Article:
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With both Hop Frog and Pagliacci the murderous wrath of a costumed maniac is only part of the horror.  Arguably the staged manipulation of different levels of verisimilitude is the truly disconcerting aspect of the works. Even in their earliest manifestations, the best trick of the evil clown was to stage manage the audience’s fear into something which crept through different layers of artifice into the real worlf.  These tricks within tricks… inside plays within plays… become a dark hall of mirrors where the fears of social disorder metastasize into something darker… [to be continued]

 

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OK! Today’s serpent monster is from Zambia from stories told by the Lozi people.  This manufactured supernatural snake is called the llomba (in no way to be confused with a llama) and, according to lore, it can be constructed by a powerful witch doctor from his (or her?) own fingernails, skin and blood.  When these disgusting ingredients are properly mixed with magical herbs a baby llomba is born.  The witch doctor must feed the serpent with eggs and porridge until the monster’s fangs develop, whereupon the sorcerer can sic the creature upon their enemies.  To disinterested third parties, the llomba merely looks like a giant terrifying snake, however it appears as a snake version of the witch doctor to the designated target (and to the witch doctor himself).  When the llomba finds its prey, it consumes their soul in an orgy of primal serpentine terror! Woah!

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So far all of this sounds great (uh, insomuch as black magic homicide goes), yet there are drawbacks for the witch doctor as well.  The llomba stays hungry and must constantly be fed. Once it has tasted human souls, eggs and porridge and Zambian breakfast foods no longer do the job.  If the witch doctor lets it starve, he dies too.  If the witch doctor gets weary of constantly feeding souls to a giant snake which looks like a snake version of himself, he can kill it through magic, but then he will be forever haunted by the llomba’s victims (not that this would necessarily bother someone killing people with evil power).  Also, you may want to take this talk of magic snakes made of fingernails and dark wizardry with a grain of salt: my sources identified the llomba as a sea snake and Zambia is extremely landlocked.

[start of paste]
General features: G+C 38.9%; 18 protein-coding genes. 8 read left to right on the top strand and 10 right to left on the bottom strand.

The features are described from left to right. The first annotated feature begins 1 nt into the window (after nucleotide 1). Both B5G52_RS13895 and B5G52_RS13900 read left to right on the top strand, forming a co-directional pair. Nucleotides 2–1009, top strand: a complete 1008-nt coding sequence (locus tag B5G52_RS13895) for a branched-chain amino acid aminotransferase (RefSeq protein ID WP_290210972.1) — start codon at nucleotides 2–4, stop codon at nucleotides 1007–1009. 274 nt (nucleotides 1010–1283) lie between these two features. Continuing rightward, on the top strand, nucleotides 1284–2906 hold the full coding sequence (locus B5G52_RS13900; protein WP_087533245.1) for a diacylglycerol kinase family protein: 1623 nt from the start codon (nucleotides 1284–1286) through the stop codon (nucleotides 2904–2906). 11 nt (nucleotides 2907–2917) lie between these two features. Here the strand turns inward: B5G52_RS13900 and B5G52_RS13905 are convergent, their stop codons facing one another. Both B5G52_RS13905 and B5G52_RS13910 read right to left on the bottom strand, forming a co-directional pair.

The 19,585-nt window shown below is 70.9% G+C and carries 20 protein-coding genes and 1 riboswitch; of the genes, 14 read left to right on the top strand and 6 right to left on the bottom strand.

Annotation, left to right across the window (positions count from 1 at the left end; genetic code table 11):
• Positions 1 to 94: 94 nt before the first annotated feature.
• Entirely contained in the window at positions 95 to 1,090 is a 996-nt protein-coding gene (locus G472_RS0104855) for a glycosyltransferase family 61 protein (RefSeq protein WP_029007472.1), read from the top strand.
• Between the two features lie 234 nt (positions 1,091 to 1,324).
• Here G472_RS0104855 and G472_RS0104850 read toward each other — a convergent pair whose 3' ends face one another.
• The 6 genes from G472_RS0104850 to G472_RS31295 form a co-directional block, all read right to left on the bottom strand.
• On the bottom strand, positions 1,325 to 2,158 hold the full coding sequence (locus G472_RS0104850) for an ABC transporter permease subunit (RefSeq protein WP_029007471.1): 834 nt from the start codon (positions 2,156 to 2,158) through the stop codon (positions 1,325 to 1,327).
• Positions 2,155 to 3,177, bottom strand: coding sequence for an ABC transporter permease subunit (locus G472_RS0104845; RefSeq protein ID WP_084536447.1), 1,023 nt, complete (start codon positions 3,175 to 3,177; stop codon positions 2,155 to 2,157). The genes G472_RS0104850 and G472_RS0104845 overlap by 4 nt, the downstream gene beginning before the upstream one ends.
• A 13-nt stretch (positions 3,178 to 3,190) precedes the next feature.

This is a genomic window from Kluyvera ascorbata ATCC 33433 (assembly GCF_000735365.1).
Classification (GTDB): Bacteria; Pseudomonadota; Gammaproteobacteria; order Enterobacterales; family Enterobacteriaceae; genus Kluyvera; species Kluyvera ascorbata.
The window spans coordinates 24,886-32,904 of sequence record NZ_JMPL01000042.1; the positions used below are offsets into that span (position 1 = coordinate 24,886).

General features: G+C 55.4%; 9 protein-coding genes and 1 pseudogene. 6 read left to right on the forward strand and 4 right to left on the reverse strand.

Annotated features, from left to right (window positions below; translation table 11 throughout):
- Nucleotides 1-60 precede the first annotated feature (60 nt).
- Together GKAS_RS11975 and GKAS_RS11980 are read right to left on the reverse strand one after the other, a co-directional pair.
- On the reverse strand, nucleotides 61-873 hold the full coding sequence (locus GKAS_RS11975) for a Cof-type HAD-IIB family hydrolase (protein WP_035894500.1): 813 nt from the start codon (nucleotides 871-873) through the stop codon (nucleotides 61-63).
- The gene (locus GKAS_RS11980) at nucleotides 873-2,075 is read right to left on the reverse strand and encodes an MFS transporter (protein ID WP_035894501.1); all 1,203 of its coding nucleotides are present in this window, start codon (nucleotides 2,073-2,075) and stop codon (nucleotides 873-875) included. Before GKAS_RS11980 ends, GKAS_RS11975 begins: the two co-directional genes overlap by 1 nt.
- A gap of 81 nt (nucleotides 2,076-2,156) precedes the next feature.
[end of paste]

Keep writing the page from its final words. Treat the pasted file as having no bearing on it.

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Here is a very beautiful painting by Pre-Raphaelite luminary Evelyn de Morgan.  This work is titled The Angel with the Serpent and it was completed between 1870 and 1875. Although the work is a religious allegory, its meaning is surprisingly elusive.  In Judeo-Christian myth, the serpent represents sexuality, subversiveness, knowledge (and evil). These meanings certainly pertain to this work, yet the angel’s tenderness for the snake seems to suggest that God has wrought these aspects of existence too.

Admittedly this painting might depict a world before the fall (the sumptuous flowering bush and the bare lands beyond hint at this possibility).  Is the handsome angel in the red robes Lucifer before he was cast down?  Even if this painting does depict the time of Eden, it still suggests that the snake was always part of God’s plan and is dear to the Divinity and his agents (a forbidden idea which raises numerous troubling questions).

I am presenting the painting not just so you ponder the metaphorical meanings of Genesis (although I hope you are doing so), but also to introduce my Halloween week theme of supernatural snakes.  Ferrebeekeeper is no stranger to snake deities and monsters at all levels, but snakes have always been part of every mythos except for those of the farthest north and so there are plenty more to get to.  Enjoy Evelyn de Morgan’s lovely painting and get used to numinous snakes–we are going to see some amazing scales and forked tongues before next Tuesday!

Photo by Guido Mocafico

Photo by Guido Mocafico